27 posted on 02/28/2004 8:06:26 PM PST by AnAmericanMother (. . . sed, ut scis, quis homines huiusmodi intellegere potest?. . .)
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To: ultima ratio
Fabulous. Thanks for posting it.
28 posted on 02/28/2004 8:11:25 PM PST by independentmind
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To: ultima ratio
Now you are accusing the Pope of being Pontius Pilate. Give me a break!
29 posted on 02/28/2004 8:11:29 PM PST by Unam Sanctam
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To: AgThorn
I don't recall that ever being the message of Vatican II.

Then I guess you don't recall "Dignitatis Humanae" on religious liberty and "Unitatis Redintegratio" on Ecumenism and "Nostra Aetate" on relationships with non-Christians and even "Gaudium et Spes" on the Church in the modern world which said that now we would embrace the world.

30 posted on 02/28/2004 8:13:55 PM PST by Maximilian
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To: ultima ratio
Pity no Catholic bishop has gone on record in equally enthusiastic vein. <>/i>

Several bishops have spoken in favor of the movie, as mentioned above (and I would add Cardinal Pell of Sydney to the list). Once again, I see you are trying to use this move to trash the legitimate authorities of the Church and to tar everyone in the hierarchy with the same brush.

31 posted on 02/28/2004 8:14:19 PM PST by Unam Sanctam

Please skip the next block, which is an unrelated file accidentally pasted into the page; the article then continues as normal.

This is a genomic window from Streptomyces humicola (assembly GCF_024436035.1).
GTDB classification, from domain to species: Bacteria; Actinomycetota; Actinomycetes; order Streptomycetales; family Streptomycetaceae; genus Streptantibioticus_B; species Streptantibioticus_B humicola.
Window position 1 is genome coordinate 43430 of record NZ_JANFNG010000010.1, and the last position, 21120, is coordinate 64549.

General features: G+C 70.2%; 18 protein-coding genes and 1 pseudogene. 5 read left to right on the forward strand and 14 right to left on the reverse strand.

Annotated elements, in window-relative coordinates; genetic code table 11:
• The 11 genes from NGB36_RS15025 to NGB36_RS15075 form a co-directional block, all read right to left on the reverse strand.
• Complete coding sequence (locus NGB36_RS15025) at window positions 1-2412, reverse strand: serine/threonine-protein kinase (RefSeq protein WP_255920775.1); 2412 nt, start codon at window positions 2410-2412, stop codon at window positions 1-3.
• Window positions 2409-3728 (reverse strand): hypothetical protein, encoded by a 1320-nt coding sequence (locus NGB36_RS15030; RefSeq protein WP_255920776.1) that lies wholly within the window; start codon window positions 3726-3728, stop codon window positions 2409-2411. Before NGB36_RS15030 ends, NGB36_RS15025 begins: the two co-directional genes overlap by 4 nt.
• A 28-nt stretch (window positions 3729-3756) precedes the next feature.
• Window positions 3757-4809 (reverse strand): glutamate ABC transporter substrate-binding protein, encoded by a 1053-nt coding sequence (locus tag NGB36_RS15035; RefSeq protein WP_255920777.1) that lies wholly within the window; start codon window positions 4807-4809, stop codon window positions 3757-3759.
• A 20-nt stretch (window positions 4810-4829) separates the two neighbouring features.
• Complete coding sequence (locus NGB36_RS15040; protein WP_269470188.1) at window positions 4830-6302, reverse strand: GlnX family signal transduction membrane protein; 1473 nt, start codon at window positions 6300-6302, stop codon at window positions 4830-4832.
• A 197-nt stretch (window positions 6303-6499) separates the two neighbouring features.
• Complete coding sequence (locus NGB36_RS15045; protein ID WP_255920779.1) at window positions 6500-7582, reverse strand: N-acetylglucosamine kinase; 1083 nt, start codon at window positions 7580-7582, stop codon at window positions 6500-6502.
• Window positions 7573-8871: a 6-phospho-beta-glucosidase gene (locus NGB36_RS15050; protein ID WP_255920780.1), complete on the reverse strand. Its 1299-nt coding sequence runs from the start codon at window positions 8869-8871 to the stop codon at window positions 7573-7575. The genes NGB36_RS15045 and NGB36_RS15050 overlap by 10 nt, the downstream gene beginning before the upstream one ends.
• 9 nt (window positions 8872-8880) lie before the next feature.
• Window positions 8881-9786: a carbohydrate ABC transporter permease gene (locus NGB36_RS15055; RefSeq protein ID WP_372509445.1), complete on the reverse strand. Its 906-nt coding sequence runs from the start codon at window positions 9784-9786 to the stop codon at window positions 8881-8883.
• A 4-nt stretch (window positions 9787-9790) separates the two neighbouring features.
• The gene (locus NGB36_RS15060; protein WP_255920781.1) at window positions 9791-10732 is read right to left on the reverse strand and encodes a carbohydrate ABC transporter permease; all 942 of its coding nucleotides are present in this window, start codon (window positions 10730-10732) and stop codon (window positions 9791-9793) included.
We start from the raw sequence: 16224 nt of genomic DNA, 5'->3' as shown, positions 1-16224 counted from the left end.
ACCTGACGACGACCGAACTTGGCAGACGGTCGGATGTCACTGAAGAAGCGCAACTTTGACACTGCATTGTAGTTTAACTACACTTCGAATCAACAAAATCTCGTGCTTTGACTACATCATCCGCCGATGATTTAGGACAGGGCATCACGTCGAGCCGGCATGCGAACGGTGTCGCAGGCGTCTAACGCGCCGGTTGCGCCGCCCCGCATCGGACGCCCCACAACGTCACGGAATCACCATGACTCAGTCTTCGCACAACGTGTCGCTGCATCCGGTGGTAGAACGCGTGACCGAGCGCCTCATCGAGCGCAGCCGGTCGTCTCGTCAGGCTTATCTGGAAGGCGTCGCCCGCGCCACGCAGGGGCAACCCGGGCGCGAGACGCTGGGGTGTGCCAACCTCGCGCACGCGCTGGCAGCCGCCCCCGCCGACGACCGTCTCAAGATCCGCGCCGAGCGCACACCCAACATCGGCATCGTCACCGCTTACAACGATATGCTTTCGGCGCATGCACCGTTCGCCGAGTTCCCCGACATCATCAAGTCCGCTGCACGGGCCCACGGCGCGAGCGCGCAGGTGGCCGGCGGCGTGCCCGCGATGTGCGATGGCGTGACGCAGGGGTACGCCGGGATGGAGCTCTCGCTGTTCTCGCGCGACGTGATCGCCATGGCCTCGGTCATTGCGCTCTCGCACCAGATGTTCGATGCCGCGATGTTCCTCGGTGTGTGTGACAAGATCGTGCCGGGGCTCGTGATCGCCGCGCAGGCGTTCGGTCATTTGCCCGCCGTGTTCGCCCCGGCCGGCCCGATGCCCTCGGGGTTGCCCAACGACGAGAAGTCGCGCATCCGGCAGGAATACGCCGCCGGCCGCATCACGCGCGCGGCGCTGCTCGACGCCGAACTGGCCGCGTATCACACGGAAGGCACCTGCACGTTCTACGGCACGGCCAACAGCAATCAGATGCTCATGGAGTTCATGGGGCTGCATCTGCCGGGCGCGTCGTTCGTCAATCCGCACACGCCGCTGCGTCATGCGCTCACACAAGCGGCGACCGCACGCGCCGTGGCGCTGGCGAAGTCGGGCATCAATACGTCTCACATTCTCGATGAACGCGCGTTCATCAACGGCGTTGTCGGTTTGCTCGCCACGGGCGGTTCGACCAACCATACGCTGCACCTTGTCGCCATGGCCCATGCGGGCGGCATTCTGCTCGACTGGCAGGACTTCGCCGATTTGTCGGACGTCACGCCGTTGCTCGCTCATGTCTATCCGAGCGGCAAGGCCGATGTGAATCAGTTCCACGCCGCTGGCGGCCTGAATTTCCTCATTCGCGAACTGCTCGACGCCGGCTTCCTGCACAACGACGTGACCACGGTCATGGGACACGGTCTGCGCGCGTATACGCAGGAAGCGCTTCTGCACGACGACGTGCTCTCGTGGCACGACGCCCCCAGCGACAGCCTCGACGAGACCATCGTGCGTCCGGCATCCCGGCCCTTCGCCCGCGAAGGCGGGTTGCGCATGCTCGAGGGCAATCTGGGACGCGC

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To: Maximilian
Religion should be nice. It should have no doctrines, since that would create division. There are no moral absolutes, no objective truths. In an ideal world, you should not be able to put a cigarette-paper between a Catholic and a Buddhist. Since we are all going to Heaven, regardless of our conduct on earth, what is the point of all this violence on Calvary? Of course, we need some ritual and collective spirituality: so, let’s go and hang some cuddly toys on the railings of Kensington Palace. What we need is a one-size-fits-all, syncretic religion, centred on the United Nations; an ethical code that does not restrict us from the perpetual gratification of all appetites.

This statement is neither an accurate reflection of Catholic teaching or the teaching of the current Pope. It is slanderous of you to claim that it is.

32 posted on 02/28/2004 8:17:10 PM PST by Unam Sanctam
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To: AnAmericanMother
It's just that I have a former Methodist husband, and we are going to have to break him in easy . . . so I can be patient!

Patience is always a good thing, and you seem to be on the right track. But if you really want to convert your husband, only sanctifying grace can do it. This is both Catholic and protestant theology. So go to the source where sanctifying grace is actually available, go to the fountain of graces, the traditional Catholic sacraments.

In contrast, there have been several threads recently about how real men head for the exits screaming whenever they are dragged inside a modern "liturgical service."

33 posted on 02/28/2004 8:18:50 PM PST by Maximilian
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To: ultima ratio
I just saw this film this evening and confess I couldn't watch certain parts, although I heard them.

If one truly believes, there is nothing to be afraid of in this film. Finally, someone in the medium took a serious stab (no pun intended) at this subject and make it work to the point where you sit in that theater and wonder how any parent could watch their child endure that. It was literally like being a spectator.

BTW, my bishop was very much looking forward to seeing this film. He is a very sincere and good man. Very orthodox, too.